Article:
Harold Pinter and Elizabeth Bowen: men and women at war

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Abstract

Using the Harold Pinter Collection held at the British Library, this article investigates Harold Pinter’s 1989 screenplay and television film of Elizabeth Bowen’s 1949 novel The Heat of the Day. It argues for the detailed and direct ways in which Pinter used Bowen’s language and dialogue to convey the complexities of wartime London. However, it also suggests that Pinter’s adaptation deliberately excludes elements of women’s experiences of the Second World War in favour of a more masculinised presentation of war and the spy genre.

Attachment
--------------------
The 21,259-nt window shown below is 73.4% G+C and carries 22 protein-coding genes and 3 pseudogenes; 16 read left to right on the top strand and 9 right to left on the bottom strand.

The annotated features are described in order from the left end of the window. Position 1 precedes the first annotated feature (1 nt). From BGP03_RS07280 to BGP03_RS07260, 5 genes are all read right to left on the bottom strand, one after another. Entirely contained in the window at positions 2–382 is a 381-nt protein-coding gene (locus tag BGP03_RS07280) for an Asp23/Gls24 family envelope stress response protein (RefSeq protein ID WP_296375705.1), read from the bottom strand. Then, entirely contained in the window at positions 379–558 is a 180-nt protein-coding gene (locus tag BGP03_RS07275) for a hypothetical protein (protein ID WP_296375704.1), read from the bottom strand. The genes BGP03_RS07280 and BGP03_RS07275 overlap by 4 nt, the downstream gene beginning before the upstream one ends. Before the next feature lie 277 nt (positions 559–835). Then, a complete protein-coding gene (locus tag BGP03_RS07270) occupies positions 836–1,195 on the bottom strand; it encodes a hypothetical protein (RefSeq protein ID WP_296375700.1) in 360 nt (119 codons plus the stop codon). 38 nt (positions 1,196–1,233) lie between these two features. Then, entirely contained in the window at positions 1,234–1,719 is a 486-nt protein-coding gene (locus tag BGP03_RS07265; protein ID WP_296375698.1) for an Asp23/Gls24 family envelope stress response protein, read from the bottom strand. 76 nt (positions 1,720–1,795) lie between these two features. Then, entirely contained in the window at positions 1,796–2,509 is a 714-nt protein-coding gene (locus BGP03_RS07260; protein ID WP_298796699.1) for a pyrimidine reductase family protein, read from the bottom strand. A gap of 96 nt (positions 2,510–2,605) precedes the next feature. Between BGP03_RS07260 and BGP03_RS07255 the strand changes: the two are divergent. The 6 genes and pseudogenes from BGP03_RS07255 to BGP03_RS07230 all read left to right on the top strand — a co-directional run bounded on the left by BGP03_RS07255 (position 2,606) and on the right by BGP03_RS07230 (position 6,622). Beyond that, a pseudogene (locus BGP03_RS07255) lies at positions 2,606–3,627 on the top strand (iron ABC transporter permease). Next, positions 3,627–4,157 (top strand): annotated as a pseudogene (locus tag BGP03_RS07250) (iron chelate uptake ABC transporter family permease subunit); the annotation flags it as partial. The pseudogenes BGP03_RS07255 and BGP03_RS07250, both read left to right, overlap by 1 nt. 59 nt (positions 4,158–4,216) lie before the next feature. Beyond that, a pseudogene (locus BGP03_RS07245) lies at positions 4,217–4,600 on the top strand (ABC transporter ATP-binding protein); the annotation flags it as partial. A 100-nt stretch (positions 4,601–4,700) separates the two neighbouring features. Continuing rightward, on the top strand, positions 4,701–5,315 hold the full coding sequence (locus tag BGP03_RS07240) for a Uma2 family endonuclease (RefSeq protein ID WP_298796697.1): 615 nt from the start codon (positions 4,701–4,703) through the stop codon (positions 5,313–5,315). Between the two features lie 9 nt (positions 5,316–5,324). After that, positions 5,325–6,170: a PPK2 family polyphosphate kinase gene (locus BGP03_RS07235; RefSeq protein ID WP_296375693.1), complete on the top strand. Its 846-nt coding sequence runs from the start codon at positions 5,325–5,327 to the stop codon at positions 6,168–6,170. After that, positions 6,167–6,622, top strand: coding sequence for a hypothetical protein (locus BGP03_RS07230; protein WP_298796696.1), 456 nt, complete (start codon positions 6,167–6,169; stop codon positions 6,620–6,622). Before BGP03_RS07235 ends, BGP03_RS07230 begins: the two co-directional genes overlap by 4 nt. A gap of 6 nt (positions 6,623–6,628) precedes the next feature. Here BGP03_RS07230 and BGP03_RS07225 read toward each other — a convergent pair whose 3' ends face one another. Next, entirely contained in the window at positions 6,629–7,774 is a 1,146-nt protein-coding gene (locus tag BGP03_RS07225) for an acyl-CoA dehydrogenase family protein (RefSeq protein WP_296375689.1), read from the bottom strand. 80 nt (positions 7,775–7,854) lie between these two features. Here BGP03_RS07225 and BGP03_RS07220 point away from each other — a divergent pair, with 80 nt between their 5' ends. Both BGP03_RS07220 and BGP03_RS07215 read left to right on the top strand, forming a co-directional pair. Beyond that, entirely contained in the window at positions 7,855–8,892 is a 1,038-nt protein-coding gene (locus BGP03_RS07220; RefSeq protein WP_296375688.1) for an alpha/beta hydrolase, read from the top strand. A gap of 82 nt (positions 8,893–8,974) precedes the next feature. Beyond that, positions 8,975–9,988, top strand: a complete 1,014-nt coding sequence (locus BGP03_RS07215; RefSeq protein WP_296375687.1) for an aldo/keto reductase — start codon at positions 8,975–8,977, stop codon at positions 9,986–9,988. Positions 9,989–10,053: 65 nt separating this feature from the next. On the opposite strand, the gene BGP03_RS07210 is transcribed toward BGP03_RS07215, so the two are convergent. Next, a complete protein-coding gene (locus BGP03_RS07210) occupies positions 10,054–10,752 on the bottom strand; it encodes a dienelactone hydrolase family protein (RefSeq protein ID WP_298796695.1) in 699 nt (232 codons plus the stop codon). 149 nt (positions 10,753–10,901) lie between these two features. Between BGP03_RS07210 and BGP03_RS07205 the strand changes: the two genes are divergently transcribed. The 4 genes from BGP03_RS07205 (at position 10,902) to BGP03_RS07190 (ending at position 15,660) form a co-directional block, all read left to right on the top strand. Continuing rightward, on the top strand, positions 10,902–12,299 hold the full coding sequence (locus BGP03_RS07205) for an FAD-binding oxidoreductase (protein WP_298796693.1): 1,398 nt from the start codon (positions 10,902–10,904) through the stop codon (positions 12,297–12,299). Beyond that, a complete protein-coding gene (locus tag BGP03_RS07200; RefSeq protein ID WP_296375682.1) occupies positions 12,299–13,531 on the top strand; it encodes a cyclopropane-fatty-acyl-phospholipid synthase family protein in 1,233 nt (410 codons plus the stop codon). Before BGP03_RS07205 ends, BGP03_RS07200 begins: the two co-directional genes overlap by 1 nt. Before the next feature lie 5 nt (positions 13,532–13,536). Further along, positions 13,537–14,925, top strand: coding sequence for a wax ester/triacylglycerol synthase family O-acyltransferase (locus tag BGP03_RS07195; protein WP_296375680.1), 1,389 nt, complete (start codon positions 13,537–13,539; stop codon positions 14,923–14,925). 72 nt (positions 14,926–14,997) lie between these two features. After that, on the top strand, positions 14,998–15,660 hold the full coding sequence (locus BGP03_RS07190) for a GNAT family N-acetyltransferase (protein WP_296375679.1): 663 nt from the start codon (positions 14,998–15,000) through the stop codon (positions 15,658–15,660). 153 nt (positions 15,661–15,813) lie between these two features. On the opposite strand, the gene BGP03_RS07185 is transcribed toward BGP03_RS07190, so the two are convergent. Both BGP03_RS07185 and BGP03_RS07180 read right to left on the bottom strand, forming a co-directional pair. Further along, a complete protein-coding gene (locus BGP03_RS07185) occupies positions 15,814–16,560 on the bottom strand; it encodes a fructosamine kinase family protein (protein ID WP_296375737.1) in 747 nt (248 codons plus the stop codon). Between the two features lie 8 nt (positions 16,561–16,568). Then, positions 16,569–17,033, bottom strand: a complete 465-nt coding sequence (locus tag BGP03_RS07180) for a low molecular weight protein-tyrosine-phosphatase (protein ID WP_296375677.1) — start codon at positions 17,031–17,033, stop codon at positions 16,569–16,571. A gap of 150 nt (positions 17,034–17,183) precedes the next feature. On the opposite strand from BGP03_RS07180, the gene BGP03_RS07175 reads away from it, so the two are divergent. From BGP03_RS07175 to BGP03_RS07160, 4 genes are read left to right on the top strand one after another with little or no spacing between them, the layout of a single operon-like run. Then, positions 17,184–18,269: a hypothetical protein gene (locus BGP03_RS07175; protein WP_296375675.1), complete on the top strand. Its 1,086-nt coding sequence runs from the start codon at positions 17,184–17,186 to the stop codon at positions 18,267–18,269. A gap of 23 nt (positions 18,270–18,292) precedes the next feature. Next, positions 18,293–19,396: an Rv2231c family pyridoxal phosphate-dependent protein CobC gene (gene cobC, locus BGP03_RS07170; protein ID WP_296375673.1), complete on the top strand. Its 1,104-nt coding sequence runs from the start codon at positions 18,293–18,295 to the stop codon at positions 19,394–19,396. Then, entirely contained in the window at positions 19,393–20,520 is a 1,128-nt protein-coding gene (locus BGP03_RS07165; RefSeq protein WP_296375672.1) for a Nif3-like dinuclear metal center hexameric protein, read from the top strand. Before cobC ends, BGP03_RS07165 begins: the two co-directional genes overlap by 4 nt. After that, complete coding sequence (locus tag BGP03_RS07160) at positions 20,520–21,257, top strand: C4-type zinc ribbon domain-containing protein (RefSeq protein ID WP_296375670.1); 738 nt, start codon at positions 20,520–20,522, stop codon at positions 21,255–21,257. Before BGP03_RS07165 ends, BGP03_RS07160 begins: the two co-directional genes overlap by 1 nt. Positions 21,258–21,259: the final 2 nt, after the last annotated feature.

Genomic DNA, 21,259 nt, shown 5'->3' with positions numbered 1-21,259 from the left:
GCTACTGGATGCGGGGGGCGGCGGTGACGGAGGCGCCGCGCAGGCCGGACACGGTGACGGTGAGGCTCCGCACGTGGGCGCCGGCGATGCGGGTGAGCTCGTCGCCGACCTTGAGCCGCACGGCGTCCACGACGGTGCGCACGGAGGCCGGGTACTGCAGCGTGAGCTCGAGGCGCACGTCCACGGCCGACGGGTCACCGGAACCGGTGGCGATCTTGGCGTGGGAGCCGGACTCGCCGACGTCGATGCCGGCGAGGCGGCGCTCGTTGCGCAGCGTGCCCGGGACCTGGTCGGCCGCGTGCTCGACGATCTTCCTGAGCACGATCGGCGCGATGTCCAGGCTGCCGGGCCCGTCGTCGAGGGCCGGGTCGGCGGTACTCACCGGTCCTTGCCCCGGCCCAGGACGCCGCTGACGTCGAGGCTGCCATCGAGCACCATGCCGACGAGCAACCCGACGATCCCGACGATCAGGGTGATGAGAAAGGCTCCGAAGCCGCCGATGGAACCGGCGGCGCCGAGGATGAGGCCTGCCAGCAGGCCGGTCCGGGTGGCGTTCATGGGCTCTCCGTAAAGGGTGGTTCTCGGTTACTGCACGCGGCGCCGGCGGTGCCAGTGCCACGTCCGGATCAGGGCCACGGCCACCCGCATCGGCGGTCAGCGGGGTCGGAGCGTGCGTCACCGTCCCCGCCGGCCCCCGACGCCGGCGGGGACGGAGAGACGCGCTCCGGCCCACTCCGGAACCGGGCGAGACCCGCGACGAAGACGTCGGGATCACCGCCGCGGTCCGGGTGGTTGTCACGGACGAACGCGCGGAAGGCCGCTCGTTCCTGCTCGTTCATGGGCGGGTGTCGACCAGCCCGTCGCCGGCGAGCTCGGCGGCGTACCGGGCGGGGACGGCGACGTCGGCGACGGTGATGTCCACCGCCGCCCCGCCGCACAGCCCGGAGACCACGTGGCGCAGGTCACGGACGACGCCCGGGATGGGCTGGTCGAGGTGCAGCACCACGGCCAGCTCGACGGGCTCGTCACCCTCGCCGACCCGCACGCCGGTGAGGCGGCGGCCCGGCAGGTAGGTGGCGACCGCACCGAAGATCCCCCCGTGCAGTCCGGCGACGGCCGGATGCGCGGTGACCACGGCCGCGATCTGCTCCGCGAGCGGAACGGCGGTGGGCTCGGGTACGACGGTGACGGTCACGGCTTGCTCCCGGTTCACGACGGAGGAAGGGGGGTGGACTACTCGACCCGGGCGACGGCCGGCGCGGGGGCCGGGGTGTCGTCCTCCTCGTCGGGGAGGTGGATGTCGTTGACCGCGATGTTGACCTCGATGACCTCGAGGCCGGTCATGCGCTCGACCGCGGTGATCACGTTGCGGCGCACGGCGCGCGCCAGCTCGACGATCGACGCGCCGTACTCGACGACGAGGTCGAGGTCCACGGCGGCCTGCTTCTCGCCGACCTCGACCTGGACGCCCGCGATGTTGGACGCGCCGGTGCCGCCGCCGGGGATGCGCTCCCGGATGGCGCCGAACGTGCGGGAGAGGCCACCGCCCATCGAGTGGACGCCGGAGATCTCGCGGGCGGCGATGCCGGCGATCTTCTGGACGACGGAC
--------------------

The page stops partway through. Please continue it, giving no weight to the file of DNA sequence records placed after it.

Original languageEnglish
Pages (from-to)551-567
Number of pages17
JournalHistorical Journal of Film, Radio and Television
Volume40
Issue number3
Early online date22 Jun 2020
DOIs
Publication statusPublished - 1 Sep 2020

Keywords

  • Harold Pinter
  • Elizabeth Bowen
  • modernist novel
  • wartime novel
  • adaptation
  • women and the Second World War
  • spy genre

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